Jameson scored his first victory on the night of 24/25. June, when he shot down a fast Me 410 over France. Four days later, his score weighed one Ju 88 and Jameson became an ace. When he boarded his Mosquito MM466 ME-R on the evening of July 29, 1944, he had no idea that he was facing not only the most successful career, but also one of the most successful patrols during the invasion of France.


Norman Crookes and "Jamie" Jameson face the ME-R.
www.telegraph.co.uk

Together with his radar operator Norman Crookes, he took off for a patrol in the area of the city of Caen . First, they encountered a Ju 88 A-4 (B3 + BH) from I./KG54 and sent it to the ground in two short bursts. Crookes then reported another adversary approaching them. Also in this case, it was a Ju 88. Jameson went to chase him when suddenly crossed his path by another Junkers. The 300-yard shot ended his flight, but the first opponent disappeared in the meantime.

Then they first encountered two more Mosquitoes before they caught another Ju 88. This enemy tried to confuse their onboard radar by releasing a large number of aluminum strips of Windows, but Samson saw him well and shot him down with two bursts. The successful pair then set a course home when they suddenly saw one Do 217 in front of them. He tried to hide in the clouds, but the rest of the ammunition ended his flight on French soil. For these four victories, the crew only needed 20 minutes in very miserable weather.

Jameson continued his success on the night of August 3/4, when he shot down a Ju 88, which was attacking British lines at St. Petersburg. Lo. He closed his war score three days later with one Junkers destroyed and the other damaged.


The 409th Squadron conducted patrol activities from June to July 1944, when it was rejoined the 85th Group. Mosquito NF Mk. XIII MM466 at the advanced airport in France in January 1945.

Jameson left the squadron on August 15, 1944 and was sent to New Zealand at his mother's request. At that time his father died and his two brothers fell in service. One as an infantryman in Italy and the other during pilot training in England. As the last man in the family, Jameson was withdrawn from active duty and took over the farm at home. Here he then learned that he had been awarded a DSO .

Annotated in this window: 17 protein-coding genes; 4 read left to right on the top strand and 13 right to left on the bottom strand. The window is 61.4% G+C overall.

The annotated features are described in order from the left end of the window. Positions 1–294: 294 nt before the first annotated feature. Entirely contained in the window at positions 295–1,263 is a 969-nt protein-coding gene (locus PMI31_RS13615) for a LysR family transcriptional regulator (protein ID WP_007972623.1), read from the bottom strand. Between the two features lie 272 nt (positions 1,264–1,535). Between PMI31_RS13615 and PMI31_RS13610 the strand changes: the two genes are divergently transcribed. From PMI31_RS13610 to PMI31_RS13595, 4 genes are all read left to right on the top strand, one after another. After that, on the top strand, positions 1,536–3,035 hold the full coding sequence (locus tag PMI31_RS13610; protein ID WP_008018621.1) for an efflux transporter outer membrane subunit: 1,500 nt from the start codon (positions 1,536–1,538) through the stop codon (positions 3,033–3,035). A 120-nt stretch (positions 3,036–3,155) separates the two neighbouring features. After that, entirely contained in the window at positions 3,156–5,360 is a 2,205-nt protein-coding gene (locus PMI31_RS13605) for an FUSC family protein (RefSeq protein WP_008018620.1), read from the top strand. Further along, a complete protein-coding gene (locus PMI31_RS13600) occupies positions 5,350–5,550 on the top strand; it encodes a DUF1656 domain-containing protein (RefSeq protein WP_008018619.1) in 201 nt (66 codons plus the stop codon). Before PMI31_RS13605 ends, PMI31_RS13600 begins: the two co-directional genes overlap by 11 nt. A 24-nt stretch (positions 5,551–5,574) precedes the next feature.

New Zealand's most successful night fighter died on 21.May 1998.

Date Squadron Airplane Place Rival Unit
1942
27./28.7. 125. Beaufighter Mk.IIF V8136 10 miles from Carding He 111  
4./5.8. 125. Beaufighter Mk.IIF R2383 Milford Haven He 111  
27./28.10. 125. Beaufighter Mk.VIF 48 miles S Sumburg Ju 88 pš.  
1943
15./16.2. 125. Beaufighter Mk.VIF V8515 / S J Swansea Until 217  
1944
24./25.6. 488. Mosquito Mk.XIII MM466 20 miles SW Bayeaux Me 410  
28./29.6. 488. Mosquito Mk.XIII MM466 10 miles SV Caen Ju 88  
29./30.7. 488. Mosquito Mk.XIII MM466 5-6 miles J Caen 2x Ju 88  
  488. Mosquito Mk.XIII MM466 J Lisieux Ju 88  
  488. Mosquito Mk.XIII MM466 5-6 miles J Lisieux Until 217  
3./4.8. 488. Mosquito Mk.XIII MM466 8 miles S and between St.Lo-Bayeaux Ju 88  
6.8. 488. Mosquito Mk.XIII MM466 5 miles from Vire Ju 88 pš.  
  488. Mosquito Mk.XIII MM466 15 miles to Avranche Ju 88  

Total: 11-0-2 wins

Sources:
Foreman J.: FC War Diares, Part 3, Air Research Pub., Walton-on-Thames, 2001
Shores C., Williams C .: Aces High, Grub Street, London, 1994
Shores C .: Aces High, volume 2, Grub Street, London, 1999
Thomas A .: Beaufighter Aces of WW2, Osprey, Oxford, 2005
Thomas A .: Mosquito Aces of WW2, Osprey, Oxford, 2005

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Author : 🕔13.09.2004 📕0